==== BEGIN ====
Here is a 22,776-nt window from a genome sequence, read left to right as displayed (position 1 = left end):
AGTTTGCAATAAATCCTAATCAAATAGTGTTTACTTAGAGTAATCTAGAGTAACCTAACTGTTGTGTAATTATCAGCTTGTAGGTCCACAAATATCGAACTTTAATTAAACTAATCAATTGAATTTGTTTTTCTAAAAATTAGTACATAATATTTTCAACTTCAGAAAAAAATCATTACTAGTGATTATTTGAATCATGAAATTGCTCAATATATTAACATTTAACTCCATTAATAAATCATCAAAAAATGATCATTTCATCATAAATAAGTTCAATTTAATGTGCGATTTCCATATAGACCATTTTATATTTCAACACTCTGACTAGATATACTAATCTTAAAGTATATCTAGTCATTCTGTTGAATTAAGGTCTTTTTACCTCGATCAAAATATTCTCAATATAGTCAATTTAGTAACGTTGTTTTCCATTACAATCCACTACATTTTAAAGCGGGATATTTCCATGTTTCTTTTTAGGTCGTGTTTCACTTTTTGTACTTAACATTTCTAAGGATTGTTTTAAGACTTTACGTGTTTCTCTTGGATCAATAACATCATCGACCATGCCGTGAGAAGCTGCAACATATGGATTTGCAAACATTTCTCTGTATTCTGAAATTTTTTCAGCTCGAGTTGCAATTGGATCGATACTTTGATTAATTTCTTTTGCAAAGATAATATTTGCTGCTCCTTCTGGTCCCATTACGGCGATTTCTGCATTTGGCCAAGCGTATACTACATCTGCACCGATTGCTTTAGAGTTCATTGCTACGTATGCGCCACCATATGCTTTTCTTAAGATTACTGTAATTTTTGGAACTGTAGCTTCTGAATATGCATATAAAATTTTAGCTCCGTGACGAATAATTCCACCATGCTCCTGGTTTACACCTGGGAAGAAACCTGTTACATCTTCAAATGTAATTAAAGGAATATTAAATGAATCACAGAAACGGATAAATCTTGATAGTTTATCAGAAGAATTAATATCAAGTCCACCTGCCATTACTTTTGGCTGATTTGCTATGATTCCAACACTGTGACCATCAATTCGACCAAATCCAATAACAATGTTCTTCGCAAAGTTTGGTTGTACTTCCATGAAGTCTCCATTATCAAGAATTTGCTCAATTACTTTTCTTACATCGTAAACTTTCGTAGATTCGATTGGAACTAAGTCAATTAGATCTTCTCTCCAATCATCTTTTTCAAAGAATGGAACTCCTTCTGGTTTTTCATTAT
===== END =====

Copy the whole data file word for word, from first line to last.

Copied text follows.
Here is a 22,776-nt window from a genome sequence, read left to right as displayed (position 1 = left end):
AGTTTGCAATAAATCCTAATCAAATAGTGTTTACTTAGAGTAATCTAGAGTAACCTAACTGTTGTGTAATTATCAGCTTGTAGGTCCACAAATATCGAACTTTAATTAAACTAATCAATTGAATTTGTTTTTCTAAAAATTAGTACATAATATTTTCAACTTCAGAAAAAAATCATTACTAGTGATTATTTGAATCATGAAATTGCTCAATATATTAACATTTAACTCCATTAATAAATCATCAAAAAATGATCATTTCATCATAAATAAGTTCAATTTAATGTGCGATTTCCATATAGACCATTTTATATTTCAACACTCTGACTAGATATACTAATCTTAAAGTATATCTAGTCATTCTGTTGAATTAAGGTCTTTTTACCTCGATCAAAATATTCTCAATATAGTCAATTTAGTAACGTTGTTTTCCATTACAATCCACTACATTTTAAAGCGGGATATTTCCATGTTTCTTTTTAGGTCGTGTTTCACTTTTTGTACTTAACATTTCTAAGGATTGTTTTAAGACTTTACGTGTTTCTCTTGGATCAATAACATCATCGACCATGCCGTGAGAAGCTGCAACATATGGATTTGCAAACATTTCTCTGTATTCTGAAATTTTTTCAGCTCGAGTTGCAATTGGATCGATACTTTGATTAATTTCTTTTGCAAAGATAATATTTGCTGCTCCTTCTGGTCCCATTACGGCGATTTCTGCATTTGGCCAAGCGTATACTACATCTGCACCGATTGCTTTAGAGTTCATTGCTACGTATGCGCCACCATATGCTTTTCTTAAGATTACTGTAATTTTTGGAACTGTAGCTTCTGAATATGCATATAAAATTTTAGCTCCGTGACGAATAATTCCACCATGCTCCTGGTTTACACCTGGGAAGAAACCTGTTACATCTTCAAATGTAATTAAAGGAATATTAAATGAATCACAGAAACGGATAAATCTTGATAGTTTATCAGAAGAATTAATATCAAGTCCACCTGCCATTACTTTTGGCTGATTTGCTATGATTCCAACACTGTGACCATCAATTCGACCAAATCCAATAACAATGTTCTTCGCAAAGTTTGGTTGTACTTCCATGAAGTCTCCATTATCAAGAATTTGCTCAATTACTTTTCTTACATCGTAAACTTTCGTAGATTCGATTGGAACTAAGTCAATTAGATCTTCTCTCCAATCATCTTTTTCAAAGAATGGAACTCCTTCTGGTTTTTCATTAT